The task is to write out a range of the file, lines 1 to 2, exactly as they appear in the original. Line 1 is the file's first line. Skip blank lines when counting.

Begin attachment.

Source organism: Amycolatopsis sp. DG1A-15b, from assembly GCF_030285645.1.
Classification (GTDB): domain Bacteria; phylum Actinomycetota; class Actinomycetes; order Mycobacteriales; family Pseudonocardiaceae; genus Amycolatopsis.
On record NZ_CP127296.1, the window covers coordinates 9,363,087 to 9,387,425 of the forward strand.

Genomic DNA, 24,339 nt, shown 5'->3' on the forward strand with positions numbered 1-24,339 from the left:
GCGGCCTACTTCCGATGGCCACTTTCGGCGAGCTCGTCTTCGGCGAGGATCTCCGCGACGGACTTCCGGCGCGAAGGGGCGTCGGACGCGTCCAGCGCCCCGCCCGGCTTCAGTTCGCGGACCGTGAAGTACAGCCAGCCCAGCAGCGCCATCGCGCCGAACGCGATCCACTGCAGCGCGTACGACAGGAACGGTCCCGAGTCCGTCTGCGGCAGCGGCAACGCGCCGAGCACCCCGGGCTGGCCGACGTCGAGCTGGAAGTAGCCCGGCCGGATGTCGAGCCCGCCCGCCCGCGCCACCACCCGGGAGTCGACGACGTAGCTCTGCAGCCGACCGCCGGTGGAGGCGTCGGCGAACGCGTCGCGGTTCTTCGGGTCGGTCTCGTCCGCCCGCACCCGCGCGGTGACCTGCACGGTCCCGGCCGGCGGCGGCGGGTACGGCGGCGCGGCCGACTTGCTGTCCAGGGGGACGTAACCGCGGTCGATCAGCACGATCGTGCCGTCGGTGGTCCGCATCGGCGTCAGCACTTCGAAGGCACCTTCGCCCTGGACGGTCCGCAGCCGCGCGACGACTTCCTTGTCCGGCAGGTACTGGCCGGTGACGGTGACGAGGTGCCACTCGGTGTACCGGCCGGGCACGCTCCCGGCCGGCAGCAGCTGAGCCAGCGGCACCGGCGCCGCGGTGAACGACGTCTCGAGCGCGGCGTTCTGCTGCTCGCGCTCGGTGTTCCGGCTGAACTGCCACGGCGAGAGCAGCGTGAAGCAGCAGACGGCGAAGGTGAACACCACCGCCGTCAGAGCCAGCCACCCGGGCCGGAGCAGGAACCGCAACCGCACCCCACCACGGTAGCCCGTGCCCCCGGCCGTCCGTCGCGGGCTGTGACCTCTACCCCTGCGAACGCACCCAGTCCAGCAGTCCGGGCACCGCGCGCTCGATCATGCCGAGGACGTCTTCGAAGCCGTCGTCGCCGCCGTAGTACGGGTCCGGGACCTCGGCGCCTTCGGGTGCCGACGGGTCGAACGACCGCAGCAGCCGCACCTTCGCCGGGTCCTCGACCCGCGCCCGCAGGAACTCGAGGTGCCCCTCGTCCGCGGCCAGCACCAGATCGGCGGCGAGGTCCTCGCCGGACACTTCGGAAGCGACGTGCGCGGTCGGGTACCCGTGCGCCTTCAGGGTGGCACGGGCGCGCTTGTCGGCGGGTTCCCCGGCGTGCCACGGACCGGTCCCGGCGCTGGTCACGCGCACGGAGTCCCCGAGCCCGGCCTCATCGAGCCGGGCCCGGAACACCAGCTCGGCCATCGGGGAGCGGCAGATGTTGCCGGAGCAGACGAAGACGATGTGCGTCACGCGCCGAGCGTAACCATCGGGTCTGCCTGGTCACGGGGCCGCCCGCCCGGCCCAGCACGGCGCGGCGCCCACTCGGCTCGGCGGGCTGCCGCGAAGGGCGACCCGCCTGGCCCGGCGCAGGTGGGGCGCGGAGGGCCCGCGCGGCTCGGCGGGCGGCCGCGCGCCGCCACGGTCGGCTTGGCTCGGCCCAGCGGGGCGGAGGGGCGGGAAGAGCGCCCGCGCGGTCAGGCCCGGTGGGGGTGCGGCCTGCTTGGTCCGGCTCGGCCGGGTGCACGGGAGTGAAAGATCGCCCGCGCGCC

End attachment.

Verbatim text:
Source organism: Amycolatopsis sp. DG1A-15b, from assembly GCF_030285645.1.
Classification (GTDB): domain Bacteria; phylum Actinomycetota; class Actinomycetes; order Mycobacteriales; family Pseudonocardiaceae; genus Amycolatopsis.